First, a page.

“Artificial Distinctions…To Make The Rich Richer”— Andrew Jackson On Immigration?



James Webb,
in his fascinating and illuminating
book, "Born
Fighting: How the Scots-Irish Shaped America",

notes that "The Scots-Irish culture has to date
produced at least a dozen other Presidents…but Old
Hickory (Andrew Jackson, President from 1828 to 1836)
remains in a class by himself."

The

World Book
describes Jackson (1767-1845) as

"the
first president born in a log cabin. Earlier presidents
had come from well-to-do families. Jackson, the son of
poor

Scotch-Irish immigrants,
became an orphan at 14. He
grew up on the frontier of the Carolinas. Then he moved
to Tennessee, where he became a successful lawyer and
landowner. Jackson won

fame
as an Indian fighter and as a

general in the War of 1812.
He was nicknamed `Old
Hickory` because of his

toughness
….Jackson made the presidency a more
powerful office, though still subject to the will of the
people. As president, he disapproved of many actions by
Congress and vetoed 12 bills, more than all previous
presidents combined."

Jackson represented the West
and the new surge for exploration and personal freedom
from elite domination. He embodied this in his actions,
particularly the veto of the

Second National Bank, run
by Philadelphia patrician
Nicholas Biddle.  Webb rightly says that Jackson`s

summation
of his veto action was
memorable and might apply to many aspects of American
society today.

`Equality of
talents, of education or of wealth can not be produced
by human institutions.  In the full enjoyment of the
gifts of Heaven and the fruits of superior industry,
economy, and virtue, every man is equally entitled to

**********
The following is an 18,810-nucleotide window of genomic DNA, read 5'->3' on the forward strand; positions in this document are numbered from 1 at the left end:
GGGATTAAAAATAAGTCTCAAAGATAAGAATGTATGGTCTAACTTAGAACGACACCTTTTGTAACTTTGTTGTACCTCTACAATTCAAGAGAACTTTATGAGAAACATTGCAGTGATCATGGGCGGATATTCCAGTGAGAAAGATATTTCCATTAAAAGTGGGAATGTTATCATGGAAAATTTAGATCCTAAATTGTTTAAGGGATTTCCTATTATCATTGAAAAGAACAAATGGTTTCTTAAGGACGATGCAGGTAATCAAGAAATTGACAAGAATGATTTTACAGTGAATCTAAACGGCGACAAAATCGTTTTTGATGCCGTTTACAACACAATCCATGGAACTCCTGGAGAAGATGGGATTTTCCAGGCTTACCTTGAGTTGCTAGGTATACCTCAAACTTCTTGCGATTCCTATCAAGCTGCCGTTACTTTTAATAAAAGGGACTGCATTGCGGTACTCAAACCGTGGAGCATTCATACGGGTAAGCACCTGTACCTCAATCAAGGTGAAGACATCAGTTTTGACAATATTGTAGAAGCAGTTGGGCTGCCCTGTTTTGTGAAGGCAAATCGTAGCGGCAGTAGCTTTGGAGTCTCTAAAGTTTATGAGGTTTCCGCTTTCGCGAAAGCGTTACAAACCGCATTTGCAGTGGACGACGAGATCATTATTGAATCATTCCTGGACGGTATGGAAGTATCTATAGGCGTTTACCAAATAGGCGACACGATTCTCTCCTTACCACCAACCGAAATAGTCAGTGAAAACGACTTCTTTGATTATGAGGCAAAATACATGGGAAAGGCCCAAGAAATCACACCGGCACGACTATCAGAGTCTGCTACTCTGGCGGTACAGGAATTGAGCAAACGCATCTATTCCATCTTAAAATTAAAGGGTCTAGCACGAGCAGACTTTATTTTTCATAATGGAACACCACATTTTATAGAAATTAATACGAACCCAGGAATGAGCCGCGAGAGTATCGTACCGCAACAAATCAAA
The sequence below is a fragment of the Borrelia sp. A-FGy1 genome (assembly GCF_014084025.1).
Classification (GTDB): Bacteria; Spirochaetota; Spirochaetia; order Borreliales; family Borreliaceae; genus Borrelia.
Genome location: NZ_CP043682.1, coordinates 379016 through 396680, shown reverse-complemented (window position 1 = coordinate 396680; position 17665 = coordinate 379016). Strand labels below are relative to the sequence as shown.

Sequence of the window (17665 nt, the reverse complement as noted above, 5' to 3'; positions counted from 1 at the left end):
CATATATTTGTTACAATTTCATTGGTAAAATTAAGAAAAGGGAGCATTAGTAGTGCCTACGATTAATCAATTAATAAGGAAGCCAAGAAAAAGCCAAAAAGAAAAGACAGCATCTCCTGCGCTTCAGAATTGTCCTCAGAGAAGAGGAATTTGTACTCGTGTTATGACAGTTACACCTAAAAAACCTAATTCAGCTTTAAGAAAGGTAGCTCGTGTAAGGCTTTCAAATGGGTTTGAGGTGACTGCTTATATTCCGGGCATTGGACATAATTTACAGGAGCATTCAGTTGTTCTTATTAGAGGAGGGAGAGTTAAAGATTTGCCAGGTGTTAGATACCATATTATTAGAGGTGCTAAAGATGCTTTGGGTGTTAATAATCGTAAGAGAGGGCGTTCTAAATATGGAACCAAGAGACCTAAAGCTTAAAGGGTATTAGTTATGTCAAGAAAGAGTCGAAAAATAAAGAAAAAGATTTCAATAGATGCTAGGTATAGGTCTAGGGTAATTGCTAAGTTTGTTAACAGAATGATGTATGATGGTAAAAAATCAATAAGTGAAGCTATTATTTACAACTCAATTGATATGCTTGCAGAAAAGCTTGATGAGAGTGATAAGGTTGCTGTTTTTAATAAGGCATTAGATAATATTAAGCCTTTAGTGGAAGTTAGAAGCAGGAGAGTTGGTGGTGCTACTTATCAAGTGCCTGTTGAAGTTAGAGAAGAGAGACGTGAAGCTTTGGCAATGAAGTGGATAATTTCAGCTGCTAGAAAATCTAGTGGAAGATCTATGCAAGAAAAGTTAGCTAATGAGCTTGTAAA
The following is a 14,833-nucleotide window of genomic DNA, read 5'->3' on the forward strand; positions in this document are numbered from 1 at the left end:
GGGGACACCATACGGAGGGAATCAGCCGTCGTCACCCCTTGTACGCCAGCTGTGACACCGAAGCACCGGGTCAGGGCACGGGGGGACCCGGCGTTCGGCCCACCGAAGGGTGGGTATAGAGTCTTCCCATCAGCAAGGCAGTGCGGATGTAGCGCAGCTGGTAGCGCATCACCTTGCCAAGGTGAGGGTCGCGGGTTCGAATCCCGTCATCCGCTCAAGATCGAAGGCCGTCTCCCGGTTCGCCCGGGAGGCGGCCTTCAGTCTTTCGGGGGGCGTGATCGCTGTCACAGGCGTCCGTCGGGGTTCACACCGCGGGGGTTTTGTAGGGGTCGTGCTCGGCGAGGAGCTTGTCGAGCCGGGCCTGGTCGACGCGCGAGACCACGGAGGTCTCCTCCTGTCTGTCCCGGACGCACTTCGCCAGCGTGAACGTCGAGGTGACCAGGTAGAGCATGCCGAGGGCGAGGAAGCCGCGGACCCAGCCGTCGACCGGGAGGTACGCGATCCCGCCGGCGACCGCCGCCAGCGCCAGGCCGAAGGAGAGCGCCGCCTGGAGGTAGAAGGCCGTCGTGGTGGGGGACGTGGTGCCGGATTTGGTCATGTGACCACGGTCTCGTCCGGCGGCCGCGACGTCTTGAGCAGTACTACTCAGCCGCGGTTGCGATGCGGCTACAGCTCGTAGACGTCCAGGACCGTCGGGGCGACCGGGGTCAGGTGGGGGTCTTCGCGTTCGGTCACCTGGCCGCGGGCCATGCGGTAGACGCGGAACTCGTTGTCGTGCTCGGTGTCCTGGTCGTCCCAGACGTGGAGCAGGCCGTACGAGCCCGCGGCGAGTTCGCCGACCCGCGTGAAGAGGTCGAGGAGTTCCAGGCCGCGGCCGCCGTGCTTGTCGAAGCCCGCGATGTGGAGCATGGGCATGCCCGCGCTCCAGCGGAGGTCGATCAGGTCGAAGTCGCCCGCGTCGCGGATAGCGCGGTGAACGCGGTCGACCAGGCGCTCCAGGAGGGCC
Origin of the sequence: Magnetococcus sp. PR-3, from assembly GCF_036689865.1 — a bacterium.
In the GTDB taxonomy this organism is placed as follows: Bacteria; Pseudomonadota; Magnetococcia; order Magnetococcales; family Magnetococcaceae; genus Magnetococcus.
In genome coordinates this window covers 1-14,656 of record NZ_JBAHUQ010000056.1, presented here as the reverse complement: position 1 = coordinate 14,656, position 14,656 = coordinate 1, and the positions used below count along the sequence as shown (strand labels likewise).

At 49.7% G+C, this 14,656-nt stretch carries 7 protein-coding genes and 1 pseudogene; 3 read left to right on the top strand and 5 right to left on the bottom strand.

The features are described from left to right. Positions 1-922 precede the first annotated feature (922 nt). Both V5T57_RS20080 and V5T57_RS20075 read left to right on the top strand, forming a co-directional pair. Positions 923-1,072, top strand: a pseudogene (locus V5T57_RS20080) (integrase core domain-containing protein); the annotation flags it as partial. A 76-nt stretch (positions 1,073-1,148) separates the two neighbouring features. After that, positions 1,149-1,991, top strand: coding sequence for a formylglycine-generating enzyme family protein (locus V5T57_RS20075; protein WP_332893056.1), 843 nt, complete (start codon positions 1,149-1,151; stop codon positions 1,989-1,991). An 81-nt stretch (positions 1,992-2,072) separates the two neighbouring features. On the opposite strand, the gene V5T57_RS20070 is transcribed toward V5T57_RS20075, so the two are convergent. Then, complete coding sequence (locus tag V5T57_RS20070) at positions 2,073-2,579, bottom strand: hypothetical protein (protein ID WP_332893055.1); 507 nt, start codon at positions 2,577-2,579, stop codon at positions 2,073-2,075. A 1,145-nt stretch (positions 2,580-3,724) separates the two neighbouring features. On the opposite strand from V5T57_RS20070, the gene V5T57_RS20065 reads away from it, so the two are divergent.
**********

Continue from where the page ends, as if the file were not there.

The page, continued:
protection by law, but when the laws undertake to add
to these natural and just advantages artificial
distinctions…to make the

rich richer and the potent more powerful
,
the
humble members of our society–the

farmers, mechanics, and laborers
–who have neither
the time nor the means of securing favors to themselves,
have the right to complain of the injustice of their
Government. 
(My
emphasis).

“There are no
necessary evils in government.  Its evils exist only in
it abuses.`" 

As the government, bribed by
business and abetted by ethnic lobbies, allows 3 million
illegal aliens entry into the US, at the price of
denigrating our poorest citizens` lives, then we can
compare such indifference to the slavery imports of
early America. 

These immigrants are
basically slaves to a system gone

terribly corrupt
, a country in decline, and a nation
whose

leaders
have usurped our basic freedoms.  These
include dilution of our voting rights,

earning power,
and the future patrimony we should be
handing on to our children.

A Petoskey, Michigan lawyer, John F. Rohe, recently
wrote the following letter to the Chicago Tribune:

"Two hundred
years ago, foreign workers were imported to perform `jobs
that Americans won`t do
.` Slave traders were, at the
time, involved in a shameful practice. Where is the
outrage when President Bush suppresses wages at home by
claiming the illegal foreign workers are just doing
`jobs that Americans won`t do`?"

With supreme irony,

Condoleezza Rice,
while undergoing Senate
confirmation hearings to be our next Secretary of State,
also referred to these imported neo-slaves as doing
"jobs that Americans won`t do."
  

No, Americans won`t pluck
chickens or process meat (which a

national report
recently disclosed were being done
under

extremely dangerous conditions
) for

half the wages
paid before these imported slaves
came here in such profusion,

beginning in the late 1960`s.

We exist not in a time where
wide-open spaces are left for exploration and
exploitation, either here or elsewhere on the planet. 

We need to stop mass
immigration—now.

Donald A. Collins [email
him], is a freelance writer living in Washington DC and a former long time member of the board of FAIR, the Federation for American Immigration Reform. His views are his own.